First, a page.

You are Bauer: Natara Holloway

June 9, 2015

Natara-Holloway-800She said, “I was told that you cannot be nice if you want to succeed, and I know that is not true.”

The statement meant a lot coming from a person with her credibility. She has been described as “The Woman behind the New Brand of NFL Apparel.”  She talks of a personal board of directors, of being mentored and of mentoring. She works with “at-risk” kids and brings them to her swanky office on Park Avenue so they can see what education and hard work, not to mention a supportive and loving family, can do to help you develop and grow yourself.  She showed me her picture with Oprah, and she took me on a tour of her office at the NFL.

She is Bauer alumna Natara Holloway, and I had dinner with her recently on a trip to New York City.

As vice president of retail development in the NFL’s consumer products department, Natara is responsible for establishing the NFL’s retail growth strategy. She focuses on growing the NFL brand at retail events, elevating the consumer’s retail experiences and on growing sustainable retail partnerships.

Natara graduated with a BBA in accounting from Bauer College. She is a CPA who started her career at Exxon in Houston before moving to NYC. Starting at the NFL as a VP for Corporate and New Business Development, she worked to create the NFL’s event retail operations. Under her leadership, retail revenue grew significantly. She created the first retail pop-up store for women in New Orleans and won the Commissioner’s Innovation Award as part of the Consumer Products Women’s Initiative.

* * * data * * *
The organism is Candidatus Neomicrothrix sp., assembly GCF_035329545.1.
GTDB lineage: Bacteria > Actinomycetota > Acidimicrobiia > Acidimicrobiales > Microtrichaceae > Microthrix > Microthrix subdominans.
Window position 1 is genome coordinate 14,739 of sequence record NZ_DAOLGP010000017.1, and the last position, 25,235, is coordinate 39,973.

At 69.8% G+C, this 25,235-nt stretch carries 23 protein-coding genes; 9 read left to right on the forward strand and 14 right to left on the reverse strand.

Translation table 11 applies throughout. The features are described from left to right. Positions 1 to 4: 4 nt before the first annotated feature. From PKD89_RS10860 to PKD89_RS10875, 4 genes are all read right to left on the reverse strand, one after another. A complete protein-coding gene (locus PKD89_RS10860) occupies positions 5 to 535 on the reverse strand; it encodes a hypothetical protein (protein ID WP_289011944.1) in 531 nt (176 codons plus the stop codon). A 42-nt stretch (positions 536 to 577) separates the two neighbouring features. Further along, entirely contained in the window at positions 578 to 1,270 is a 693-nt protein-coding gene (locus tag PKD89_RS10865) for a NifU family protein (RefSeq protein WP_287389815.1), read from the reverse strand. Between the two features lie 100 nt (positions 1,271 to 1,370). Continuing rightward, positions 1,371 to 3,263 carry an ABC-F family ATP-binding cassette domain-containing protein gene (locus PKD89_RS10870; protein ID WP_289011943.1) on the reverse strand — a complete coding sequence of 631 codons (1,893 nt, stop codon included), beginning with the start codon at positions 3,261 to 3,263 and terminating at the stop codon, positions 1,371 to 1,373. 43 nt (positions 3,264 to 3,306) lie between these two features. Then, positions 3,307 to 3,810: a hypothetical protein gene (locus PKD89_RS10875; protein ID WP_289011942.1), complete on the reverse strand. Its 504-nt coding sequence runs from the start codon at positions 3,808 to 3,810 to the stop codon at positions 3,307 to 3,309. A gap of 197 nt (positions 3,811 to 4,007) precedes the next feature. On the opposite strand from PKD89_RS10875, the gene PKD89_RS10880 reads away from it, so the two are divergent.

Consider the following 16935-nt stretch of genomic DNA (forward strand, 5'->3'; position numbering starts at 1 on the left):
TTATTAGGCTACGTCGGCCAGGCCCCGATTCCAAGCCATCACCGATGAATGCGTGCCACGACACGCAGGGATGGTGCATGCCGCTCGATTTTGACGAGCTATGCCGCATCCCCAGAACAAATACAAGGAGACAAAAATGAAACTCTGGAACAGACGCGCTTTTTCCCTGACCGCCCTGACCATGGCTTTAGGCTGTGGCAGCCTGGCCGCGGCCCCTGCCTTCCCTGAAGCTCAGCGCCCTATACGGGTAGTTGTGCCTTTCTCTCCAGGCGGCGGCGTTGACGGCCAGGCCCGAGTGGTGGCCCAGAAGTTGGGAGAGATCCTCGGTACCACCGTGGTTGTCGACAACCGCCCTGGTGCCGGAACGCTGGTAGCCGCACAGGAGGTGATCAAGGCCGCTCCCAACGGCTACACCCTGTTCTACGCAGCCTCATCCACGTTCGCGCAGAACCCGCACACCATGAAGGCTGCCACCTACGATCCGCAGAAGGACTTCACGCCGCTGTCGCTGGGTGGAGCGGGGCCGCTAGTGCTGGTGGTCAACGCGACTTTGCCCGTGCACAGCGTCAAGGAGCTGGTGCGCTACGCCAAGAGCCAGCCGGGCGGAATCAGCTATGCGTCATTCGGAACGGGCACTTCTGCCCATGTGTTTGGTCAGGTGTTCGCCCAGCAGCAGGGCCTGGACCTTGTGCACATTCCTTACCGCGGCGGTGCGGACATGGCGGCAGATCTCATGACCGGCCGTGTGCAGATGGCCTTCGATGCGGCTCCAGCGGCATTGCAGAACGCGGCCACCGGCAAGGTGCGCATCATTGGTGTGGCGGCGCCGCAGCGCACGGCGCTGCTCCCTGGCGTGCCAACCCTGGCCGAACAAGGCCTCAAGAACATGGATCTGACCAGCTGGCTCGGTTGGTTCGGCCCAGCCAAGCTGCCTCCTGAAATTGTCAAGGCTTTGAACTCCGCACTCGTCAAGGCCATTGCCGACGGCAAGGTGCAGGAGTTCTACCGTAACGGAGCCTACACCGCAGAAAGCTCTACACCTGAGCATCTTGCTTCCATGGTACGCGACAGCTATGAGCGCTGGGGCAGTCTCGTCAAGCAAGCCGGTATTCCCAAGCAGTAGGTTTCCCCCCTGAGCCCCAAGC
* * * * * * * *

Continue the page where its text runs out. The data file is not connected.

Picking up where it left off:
Refreshingly, her success has served to underscore the importance of family and relationships. She credits her parents with giving her everything she needed to succeed, she visits them often in San Antonio, she is close to her sister and nephews, and above all, she believes, as she told me, that you can be nice and be successful.

I smiled as we left The Fig and Olive restaurant where we met for dinner. I told myself that this is what it is all about — changing lives one student at a time, changing lives the right way and changing lives with the right values.

Thank you, Natara.  You are special. You are successful. You are Bauer.

An unwinding circle of care and commitment

April 14, 2015

It’s the Circle of Life
And it moves us all
Through despair and hope
Through faith and love
Till we find our place
On the path unwinding
In the Circle
The Circle of Life

So go the lyrics of the song by Elton John in the movie The Lion King. I was reminded of the song this past week as we held several events at Bauer College.

On Thursday, we hosted children from schools in the area who had created artwork around themes related to money and finance, surrounding the week-long financial literacy program which is part of Houston Money Week. We celebrated their creativity and talked to them about what it means to plan and budget, to come to college and to have a job, to buy a house, a car and to make sure they planned for retirement.  The best part – they were 7-12 year olds, and they promised to come back as Bauer students when they graduated from high school. Their circle has just begun.

Catherine Waldmann, a 1946 BBA graduate, and her daughter Virginia “Ginger” Hawthorne were two of our guests at the annual Gold & Silver Cougar Luncheon.